By Ray Bert

Talent: How to Identify Energizers, Creatives, and Winners Around the World, by Tyler Cowen and Daniel Gross. New York City: St. Martin’s Press, 2022; 288 pages, $28.99.

As we wend through the shifting, turbulent economic landscape that has defined the past few years, a common recent focus has been companies’ searches — at times desperate — to find enough employees to keep businesses running efficiently, and sometimes running at all. This is particularly visible in a shortage of people to fill entry-level or relatively low-skilled jobs.

But the many and varied effects of the pandemic — the normalization of remote work and a renewed focus on work-life balance, among them — have also resulted in increasingly fierce competition for top-tier talent in many industries.

The best are always highly sought after, of course, but as the authors of Talent explain, even good companies aren’t always terribly efficient at identifying just who those people are. Whether through poor, outdated processes or a lack of imagination, firms and the people within them who are in charge of hiring decisions often end up finding a lot of “good enough” — or even highly competent — people while missing out on the true change-makers. Those are the people with the “creative spark” to have and drive new ideas and initiatives and who inspire others to be better.

The co-authors bring impressive — and quite different — credentials to this project, which grew out of increasingly frequent conversations after they met in 2018. Tyler Cowen, Ph.D., is an economist, professor at George Mason University, and author of 18 previous books as well as one of the authors of Marginal Revolution, one of the world’s most popular blogs covering economics. Daniel Gross, meanwhile, was at one time the youngest founder (at 18) ever accepted into prolific startup accelerator Y Combinator, founded a search engine that was acquired by Apple, and later founded and still runs Pioneer, his own accelerator dedicated to finding undiscovered talent.

In structuring Talent, the authors first elucidate their four “core perspectives” that underpin their methodologies. One of these is the importance of learning to be curious about talent, not just in work contexts but everywhere in your life — to make it a hobby, essentially. Another is to understand and embrace that there are difficult judgments that must be made in evaluating talent properly. Some people simply don’t have the necessary talent, and people who are searching for talented people need to have the stomach for making those decisions frequently and ruthlessly.

Cowen and Gross then tackle a number of different elements of talent searching, all rooted in sidestepping bureaucratic methods and processes that don’t work. They discuss how to interview people in a way that actually elicits information about who candidates really are. For example, interviewers could ask “What are the open tabs on your browser right now?” they suggest, or pose questions that require candidates to tell stories about themselves. Once interviewers get candidates talking, they can evaluate what that information tells them. The authors also discuss at length the differences between interviewing people online versus in person.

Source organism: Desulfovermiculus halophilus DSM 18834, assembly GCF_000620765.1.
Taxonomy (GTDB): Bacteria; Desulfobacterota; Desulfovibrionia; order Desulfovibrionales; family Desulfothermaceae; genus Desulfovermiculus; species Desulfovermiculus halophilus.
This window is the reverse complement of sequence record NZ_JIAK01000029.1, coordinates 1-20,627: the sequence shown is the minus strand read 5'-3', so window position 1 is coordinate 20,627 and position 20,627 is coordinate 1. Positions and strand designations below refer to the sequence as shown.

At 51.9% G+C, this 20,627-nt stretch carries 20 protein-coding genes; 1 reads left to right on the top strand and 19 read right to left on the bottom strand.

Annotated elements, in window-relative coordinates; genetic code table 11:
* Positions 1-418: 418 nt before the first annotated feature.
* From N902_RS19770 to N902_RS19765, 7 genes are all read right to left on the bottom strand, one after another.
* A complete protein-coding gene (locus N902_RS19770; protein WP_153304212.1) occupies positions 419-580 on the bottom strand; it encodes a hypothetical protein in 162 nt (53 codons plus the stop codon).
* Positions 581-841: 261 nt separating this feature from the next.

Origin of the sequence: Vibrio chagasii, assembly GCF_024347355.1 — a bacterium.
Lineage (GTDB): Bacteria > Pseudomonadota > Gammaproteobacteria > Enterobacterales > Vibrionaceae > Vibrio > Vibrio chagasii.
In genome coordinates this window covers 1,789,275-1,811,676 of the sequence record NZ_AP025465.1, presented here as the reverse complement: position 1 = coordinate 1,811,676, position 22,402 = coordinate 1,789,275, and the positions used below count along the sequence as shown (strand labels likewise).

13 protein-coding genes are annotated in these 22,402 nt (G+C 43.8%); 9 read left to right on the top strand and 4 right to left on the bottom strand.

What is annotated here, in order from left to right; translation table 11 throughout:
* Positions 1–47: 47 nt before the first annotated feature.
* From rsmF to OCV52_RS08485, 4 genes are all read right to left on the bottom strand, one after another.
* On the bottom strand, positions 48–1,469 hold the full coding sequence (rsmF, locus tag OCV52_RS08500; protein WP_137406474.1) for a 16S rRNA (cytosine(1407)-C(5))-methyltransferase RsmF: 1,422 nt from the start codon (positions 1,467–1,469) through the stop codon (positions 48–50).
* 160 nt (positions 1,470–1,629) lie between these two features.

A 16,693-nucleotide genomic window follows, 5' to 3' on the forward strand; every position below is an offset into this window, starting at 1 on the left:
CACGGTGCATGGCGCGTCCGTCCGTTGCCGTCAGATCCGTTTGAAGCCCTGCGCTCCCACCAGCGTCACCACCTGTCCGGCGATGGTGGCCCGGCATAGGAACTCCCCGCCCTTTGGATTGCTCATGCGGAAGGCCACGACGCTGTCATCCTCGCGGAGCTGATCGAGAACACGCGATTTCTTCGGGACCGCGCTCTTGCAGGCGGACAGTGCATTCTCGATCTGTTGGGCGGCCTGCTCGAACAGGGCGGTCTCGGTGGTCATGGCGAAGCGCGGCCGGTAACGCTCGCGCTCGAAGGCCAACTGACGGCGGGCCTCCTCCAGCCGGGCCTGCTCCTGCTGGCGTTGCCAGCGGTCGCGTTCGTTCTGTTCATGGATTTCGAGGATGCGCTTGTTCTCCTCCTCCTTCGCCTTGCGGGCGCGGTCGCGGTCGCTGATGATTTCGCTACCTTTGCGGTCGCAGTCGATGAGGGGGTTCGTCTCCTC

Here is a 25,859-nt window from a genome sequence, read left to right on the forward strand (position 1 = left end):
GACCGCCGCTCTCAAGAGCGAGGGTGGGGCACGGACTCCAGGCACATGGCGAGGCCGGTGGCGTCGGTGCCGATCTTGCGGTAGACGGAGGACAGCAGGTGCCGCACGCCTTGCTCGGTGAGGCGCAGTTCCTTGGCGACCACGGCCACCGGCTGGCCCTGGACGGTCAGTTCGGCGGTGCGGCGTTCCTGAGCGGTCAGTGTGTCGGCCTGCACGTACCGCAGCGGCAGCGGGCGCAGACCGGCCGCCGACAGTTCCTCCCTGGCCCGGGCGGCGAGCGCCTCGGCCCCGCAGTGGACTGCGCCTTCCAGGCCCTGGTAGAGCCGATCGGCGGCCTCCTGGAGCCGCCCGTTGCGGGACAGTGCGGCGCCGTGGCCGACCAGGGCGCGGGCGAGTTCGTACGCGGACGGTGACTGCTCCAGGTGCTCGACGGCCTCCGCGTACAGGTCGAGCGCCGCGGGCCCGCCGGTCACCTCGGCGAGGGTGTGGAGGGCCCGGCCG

Talent cover

Subsequent chapters zero in on when what we might call “traditional” intelligence (like IQ scores) is overrated and when it is supremely important. This is followed by a two-part examination of where personality traits — and which personality traits — matter greatly. For example, for high-end, top-tier people, they note the importance of stamina — people who have higher than normal energy and the will to keep going. Talent also uses several chapters to discuss why people with disabilities, women, and minorities are still undervalued and how that represents an opportunity for companies to break those patterns.

Written with an infectious, conversational tone that avoids pandering and unnecessarily dense overintellectualism, Talent is also packed with specific examples and recognizable names from fields ranging from business to sports to technology to music to fashion to gaming that keep the story, and its theme and lessons, rolling along. And because, as the authors note early on, “Just about everyone is on a quest to find talent in others or to show off their own,” there should be quite literally something to learn for anyone inside its pages.